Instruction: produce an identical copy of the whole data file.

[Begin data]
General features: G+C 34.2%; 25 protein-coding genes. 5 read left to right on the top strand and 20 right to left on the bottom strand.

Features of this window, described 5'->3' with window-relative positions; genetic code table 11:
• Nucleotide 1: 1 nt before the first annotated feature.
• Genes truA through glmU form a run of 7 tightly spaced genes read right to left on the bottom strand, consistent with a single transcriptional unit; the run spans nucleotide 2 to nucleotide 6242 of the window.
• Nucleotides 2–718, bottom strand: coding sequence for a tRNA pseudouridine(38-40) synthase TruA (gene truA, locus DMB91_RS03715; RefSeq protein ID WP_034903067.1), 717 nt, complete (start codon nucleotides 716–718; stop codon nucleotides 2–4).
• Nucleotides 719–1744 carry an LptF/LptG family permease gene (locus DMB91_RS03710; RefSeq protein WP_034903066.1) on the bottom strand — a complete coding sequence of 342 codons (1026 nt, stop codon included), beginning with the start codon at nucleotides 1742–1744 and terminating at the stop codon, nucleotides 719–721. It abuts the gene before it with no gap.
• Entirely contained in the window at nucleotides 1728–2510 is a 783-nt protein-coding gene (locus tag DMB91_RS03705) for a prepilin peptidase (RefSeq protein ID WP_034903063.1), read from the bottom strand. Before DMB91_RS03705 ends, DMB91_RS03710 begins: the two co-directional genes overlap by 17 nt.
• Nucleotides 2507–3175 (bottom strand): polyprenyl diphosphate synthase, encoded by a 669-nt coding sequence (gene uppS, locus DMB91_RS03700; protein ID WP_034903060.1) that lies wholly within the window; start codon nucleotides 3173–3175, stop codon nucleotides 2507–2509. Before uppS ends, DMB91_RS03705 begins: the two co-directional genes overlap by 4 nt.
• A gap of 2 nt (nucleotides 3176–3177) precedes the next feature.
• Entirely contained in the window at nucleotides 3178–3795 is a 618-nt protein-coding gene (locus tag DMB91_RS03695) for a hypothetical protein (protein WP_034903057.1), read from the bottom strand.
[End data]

General features: G+C 34.2%; 25 protein-coding genes. 5 read left to right on the top strand and 20 right to left on the bottom strand.

Features of this window, described 5'->3' with window-relative positions; genetic code table 11:
• Nucleotide 1: 1 nt before the first annotated feature.
• Genes truA through glmU form a run of 7 tightly spaced genes read right to left on the bottom strand, consistent with a single transcriptional unit; the run spans nucleotide 2 to nucleotide 6242 of the window.
• Nucleotides 2–718, bottom strand: coding sequence for a tRNA pseudouridine(38-40) synthase TruA (gene truA, locus DMB91_RS03715; RefSeq protein ID WP_034903067.1), 717 nt, complete (start codon nucleotides 716–718; stop codon nucleotides 2–4).
• Nucleotides 719–1744 carry an LptF/LptG family permease gene (locus DMB91_RS03710; RefSeq protein WP_034903066.1) on the bottom strand — a complete coding sequence of 342 codons (1026 nt, stop codon included), beginning with the start codon at nucleotides 1742–1744 and terminating at the stop codon, nucleotides 719–721. It abuts the gene before it with no gap.
• Entirely contained in the window at nucleotides 1728–2510 is a 783-nt protein-coding gene (locus tag DMB91_RS03705) for a prepilin peptidase (RefSeq protein ID WP_034903063.1), read from the bottom strand. Before DMB91_RS03705 ends, DMB91_RS03710 begins: the two co-directional genes overlap by 17 nt.
• Nucleotides 2507–3175 (bottom strand): polyprenyl diphosphate synthase, encoded by a 669-nt coding sequence (gene uppS, locus DMB91_RS03700; protein ID WP_034903060.1) that lies wholly within the window; start codon nucleotides 3173–3175, stop codon nucleotides 2507–2509. Before uppS ends, DMB91_RS03705 begins: the two co-directional genes overlap by 4 nt.
• A gap of 2 nt (nucleotides 3176–3177) precedes the next feature.
• Entirely contained in the window at nucleotides 3178–3795 is a 618-nt protein-coding gene (locus tag DMB91_RS03695) for a hypothetical protein (protein WP_034903057.1), read from the bottom strand.